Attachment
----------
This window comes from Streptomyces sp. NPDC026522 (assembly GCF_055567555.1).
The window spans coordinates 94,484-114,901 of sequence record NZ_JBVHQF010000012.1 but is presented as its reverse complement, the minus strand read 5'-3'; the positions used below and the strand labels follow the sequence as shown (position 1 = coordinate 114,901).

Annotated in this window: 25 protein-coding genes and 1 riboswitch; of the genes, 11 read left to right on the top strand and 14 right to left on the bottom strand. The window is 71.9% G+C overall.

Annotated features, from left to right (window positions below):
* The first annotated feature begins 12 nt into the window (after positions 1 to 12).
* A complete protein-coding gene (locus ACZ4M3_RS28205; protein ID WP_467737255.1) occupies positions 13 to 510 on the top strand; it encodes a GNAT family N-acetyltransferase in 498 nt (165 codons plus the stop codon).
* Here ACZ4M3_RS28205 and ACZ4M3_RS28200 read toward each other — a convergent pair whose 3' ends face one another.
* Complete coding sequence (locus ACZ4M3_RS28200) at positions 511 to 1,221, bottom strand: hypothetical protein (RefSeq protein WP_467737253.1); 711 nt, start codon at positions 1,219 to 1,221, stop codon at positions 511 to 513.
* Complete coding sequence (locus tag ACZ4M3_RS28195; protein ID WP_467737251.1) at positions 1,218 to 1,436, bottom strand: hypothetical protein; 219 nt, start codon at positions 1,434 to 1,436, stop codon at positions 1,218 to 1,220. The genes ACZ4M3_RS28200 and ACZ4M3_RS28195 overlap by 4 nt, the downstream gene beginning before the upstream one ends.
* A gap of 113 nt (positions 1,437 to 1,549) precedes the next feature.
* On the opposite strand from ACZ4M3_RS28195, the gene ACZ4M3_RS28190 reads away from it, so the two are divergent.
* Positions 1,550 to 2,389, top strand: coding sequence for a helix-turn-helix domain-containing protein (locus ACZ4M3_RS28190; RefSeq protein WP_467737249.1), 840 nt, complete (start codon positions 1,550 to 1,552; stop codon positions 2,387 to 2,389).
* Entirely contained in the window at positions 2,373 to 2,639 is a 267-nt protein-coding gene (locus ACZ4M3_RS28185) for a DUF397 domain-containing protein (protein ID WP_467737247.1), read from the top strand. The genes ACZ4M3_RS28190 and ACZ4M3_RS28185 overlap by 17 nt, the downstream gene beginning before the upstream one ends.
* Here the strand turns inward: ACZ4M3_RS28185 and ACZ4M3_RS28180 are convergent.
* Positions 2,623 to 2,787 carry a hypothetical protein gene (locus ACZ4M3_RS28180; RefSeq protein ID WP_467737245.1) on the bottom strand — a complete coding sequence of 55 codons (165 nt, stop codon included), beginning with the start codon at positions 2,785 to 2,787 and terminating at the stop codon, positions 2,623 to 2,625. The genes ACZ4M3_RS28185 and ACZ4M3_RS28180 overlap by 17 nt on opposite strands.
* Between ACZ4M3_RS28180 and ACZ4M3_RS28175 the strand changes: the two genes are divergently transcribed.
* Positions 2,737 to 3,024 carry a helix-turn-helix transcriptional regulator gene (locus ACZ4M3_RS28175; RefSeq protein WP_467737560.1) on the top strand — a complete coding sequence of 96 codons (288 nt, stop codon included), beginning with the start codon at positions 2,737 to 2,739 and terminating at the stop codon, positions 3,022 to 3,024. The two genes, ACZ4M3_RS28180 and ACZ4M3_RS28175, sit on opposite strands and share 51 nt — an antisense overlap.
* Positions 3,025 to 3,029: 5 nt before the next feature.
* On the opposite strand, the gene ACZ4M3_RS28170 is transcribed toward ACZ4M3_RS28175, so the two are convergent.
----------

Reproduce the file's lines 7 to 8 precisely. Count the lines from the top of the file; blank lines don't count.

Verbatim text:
* Here ACZ4M3_RS28205 and ACZ4M3_RS28200 read toward each other — a convergent pair whose 3' ends face one another.
* Complete coding sequence (locus ACZ4M3_RS28200) at positions 511 to 1,221, bottom strand: hypothetical protein (RefSeq protein WP_467737253.1); 711 nt, start codon at positions 1,219 to 1,221, stop codon at positions 511 to 513.